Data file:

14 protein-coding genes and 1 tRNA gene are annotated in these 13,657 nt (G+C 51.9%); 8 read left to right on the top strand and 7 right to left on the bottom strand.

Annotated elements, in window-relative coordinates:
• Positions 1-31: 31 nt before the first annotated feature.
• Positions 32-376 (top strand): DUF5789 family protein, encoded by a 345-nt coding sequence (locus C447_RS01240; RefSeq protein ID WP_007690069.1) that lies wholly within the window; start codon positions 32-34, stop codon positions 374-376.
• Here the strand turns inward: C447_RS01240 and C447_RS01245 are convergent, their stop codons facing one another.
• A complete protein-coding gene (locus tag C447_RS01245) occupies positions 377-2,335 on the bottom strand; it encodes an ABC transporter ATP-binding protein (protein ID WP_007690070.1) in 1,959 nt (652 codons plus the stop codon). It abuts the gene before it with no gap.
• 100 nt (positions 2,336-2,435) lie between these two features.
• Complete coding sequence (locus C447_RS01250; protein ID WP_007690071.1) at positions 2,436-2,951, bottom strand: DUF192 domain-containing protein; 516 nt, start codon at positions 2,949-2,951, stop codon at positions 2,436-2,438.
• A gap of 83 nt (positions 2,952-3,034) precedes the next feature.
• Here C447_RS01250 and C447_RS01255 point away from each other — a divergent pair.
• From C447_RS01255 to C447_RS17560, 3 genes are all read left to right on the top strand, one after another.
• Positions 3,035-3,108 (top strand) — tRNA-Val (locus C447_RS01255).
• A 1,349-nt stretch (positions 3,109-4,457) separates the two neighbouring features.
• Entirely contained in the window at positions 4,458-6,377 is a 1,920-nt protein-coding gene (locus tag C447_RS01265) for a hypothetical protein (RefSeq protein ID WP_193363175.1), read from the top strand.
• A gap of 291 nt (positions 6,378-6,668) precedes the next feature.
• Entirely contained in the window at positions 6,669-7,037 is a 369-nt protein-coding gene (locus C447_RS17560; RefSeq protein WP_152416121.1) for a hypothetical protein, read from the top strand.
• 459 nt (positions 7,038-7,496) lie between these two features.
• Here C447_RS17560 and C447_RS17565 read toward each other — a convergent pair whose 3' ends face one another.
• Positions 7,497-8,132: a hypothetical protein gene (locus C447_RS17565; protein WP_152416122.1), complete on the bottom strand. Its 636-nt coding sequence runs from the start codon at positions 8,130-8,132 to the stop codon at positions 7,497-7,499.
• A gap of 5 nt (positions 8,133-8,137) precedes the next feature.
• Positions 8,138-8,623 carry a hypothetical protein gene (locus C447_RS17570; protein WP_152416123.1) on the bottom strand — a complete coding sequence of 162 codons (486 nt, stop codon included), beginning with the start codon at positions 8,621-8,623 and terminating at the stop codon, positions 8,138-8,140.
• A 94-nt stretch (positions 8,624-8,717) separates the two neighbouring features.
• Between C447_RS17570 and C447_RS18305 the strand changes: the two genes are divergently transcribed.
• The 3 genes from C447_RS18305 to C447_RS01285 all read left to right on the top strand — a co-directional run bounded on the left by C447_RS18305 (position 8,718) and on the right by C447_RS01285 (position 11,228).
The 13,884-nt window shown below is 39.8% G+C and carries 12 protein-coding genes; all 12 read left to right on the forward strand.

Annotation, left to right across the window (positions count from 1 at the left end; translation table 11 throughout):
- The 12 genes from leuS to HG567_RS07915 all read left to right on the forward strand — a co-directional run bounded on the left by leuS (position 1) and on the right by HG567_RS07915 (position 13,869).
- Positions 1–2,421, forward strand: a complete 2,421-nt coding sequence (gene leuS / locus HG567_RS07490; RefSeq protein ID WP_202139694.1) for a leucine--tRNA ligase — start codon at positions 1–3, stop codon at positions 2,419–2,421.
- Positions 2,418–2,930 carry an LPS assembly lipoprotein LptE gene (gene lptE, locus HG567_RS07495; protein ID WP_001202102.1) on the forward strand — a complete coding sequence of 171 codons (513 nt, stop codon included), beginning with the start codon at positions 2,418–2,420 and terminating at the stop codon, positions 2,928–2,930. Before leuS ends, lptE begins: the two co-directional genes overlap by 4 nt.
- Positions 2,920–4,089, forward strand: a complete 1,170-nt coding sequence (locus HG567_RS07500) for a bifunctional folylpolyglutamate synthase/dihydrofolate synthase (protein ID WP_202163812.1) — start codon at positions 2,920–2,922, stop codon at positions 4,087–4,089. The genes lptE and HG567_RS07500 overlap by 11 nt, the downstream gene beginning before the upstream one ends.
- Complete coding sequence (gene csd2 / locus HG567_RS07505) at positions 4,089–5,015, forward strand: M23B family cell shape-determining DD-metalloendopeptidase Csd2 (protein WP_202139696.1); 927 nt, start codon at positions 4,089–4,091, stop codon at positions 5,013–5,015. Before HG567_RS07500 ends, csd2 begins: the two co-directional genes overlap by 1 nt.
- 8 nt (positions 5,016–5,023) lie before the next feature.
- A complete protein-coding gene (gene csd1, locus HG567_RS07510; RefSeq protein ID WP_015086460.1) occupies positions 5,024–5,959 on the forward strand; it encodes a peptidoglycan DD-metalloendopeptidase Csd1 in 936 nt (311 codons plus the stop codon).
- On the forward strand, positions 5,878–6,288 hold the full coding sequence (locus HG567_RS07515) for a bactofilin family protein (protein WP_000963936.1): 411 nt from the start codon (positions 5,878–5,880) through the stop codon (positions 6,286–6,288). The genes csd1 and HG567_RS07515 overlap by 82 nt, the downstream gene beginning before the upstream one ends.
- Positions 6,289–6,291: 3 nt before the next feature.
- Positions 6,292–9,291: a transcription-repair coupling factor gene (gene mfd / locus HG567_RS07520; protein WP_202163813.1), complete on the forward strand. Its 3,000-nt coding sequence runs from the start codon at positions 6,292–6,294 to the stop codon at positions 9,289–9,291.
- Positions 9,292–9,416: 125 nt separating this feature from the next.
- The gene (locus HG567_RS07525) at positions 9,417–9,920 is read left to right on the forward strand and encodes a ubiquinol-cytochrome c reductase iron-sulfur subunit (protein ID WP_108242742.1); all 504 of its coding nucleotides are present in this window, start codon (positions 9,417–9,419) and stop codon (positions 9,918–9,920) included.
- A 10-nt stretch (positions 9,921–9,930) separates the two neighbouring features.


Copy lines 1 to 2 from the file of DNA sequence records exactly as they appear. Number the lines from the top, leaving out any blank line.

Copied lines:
14 protein-coding genes and 1 tRNA gene are annotated in these 13,657 nt (G+C 51.9%); 8 read left to right on the top strand and 7 right to left on the bottom strand.

Annotated elements, in window-relative coordinates: